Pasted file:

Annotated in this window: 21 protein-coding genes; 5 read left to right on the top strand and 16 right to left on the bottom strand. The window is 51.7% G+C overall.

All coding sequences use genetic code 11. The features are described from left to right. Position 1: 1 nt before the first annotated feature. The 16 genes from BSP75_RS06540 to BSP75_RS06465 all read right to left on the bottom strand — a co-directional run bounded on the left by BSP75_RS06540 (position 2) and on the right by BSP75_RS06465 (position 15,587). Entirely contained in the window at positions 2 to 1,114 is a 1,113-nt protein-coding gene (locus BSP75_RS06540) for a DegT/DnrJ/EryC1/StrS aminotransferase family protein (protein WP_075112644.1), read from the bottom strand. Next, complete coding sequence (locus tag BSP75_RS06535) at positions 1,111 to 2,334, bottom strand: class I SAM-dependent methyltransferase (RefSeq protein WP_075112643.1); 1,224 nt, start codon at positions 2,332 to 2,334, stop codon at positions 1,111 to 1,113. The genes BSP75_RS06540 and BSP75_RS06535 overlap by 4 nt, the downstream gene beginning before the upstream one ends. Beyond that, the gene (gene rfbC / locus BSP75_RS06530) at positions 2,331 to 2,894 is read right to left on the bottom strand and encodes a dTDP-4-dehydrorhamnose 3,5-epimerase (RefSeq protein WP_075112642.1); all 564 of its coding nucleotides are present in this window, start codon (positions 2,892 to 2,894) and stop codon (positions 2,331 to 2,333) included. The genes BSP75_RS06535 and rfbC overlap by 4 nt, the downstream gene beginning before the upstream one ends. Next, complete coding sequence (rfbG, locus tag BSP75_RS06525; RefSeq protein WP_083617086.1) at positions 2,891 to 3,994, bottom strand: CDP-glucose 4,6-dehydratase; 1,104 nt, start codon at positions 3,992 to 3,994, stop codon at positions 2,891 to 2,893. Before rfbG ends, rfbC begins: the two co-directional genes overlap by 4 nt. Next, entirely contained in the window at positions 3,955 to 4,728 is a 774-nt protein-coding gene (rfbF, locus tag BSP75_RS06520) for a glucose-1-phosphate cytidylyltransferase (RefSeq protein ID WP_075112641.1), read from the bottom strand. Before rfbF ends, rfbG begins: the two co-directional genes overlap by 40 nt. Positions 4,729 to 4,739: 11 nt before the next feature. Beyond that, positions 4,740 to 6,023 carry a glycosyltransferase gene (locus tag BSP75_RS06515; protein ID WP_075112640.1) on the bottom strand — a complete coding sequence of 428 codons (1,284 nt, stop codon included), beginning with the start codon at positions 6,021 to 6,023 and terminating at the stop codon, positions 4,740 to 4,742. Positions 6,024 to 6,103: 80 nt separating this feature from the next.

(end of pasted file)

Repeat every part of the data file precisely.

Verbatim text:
Annotated in this window: 21 protein-coding genes; 5 read left to right on the top strand and 16 right to left on the bottom strand. The window is 51.7% G+C overall.

All coding sequences use genetic code 11. The features are described from left to right. Position 1: 1 nt before the first annotated feature. The 16 genes from BSP75_RS06540 to BSP75_RS06465 all read right to left on the bottom strand — a co-directional run bounded on the left by BSP75_RS06540 (position 2) and on the right by BSP75_RS06465 (position 15,587). Entirely contained in the window at positions 2 to 1,114 is a 1,113-nt protein-coding gene (locus BSP75_RS06540) for a DegT/DnrJ/EryC1/StrS aminotransferase family protein (protein WP_075112644.1), read from the bottom strand. Next, complete coding sequence (locus tag BSP75_RS06535) at positions 1,111 to 2,334, bottom strand: class I SAM-dependent methyltransferase (RefSeq protein WP_075112643.1); 1,224 nt, start codon at positions 2,332 to 2,334, stop codon at positions 1,111 to 1,113. The genes BSP75_RS06540 and BSP75_RS06535 overlap by 4 nt, the downstream gene beginning before the upstream one ends. Beyond that, the gene (gene rfbC / locus BSP75_RS06530) at positions 2,331 to 2,894 is read right to left on the bottom strand and encodes a dTDP-4-dehydrorhamnose 3,5-epimerase (RefSeq protein WP_075112642.1); all 564 of its coding nucleotides are present in this window, start codon (positions 2,892 to 2,894) and stop codon (positions 2,331 to 2,333) included. The genes BSP75_RS06535 and rfbC overlap by 4 nt, the downstream gene beginning before the upstream one ends. Next, complete coding sequence (rfbG, locus tag BSP75_RS06525; RefSeq protein WP_083617086.1) at positions 2,891 to 3,994, bottom strand: CDP-glucose 4,6-dehydratase; 1,104 nt, start codon at positions 3,992 to 3,994, stop codon at positions 2,891 to 2,893. Before rfbG ends, rfbC begins: the two co-directional genes overlap by 4 nt. Next, entirely contained in the window at positions 3,955 to 4,728 is a 774-nt protein-coding gene (rfbF, locus tag BSP75_RS06520) for a glucose-1-phosphate cytidylyltransferase (RefSeq protein ID WP_075112641.1), read from the bottom strand. Before rfbF ends, rfbG begins: the two co-directional genes overlap by 40 nt. Positions 4,729 to 4,739: 11 nt before the next feature. Beyond that, positions 4,740 to 6,023 carry a glycosyltransferase gene (locus tag BSP75_RS06515; protein ID WP_075112640.1) on the bottom strand — a complete coding sequence of 428 codons (1,284 nt, stop codon included), beginning with the start codon at positions 6,021 to 6,023 and terminating at the stop codon, positions 4,740 to 4,742. Positions 6,024 to 6,103: 80 nt separating this feature from the next.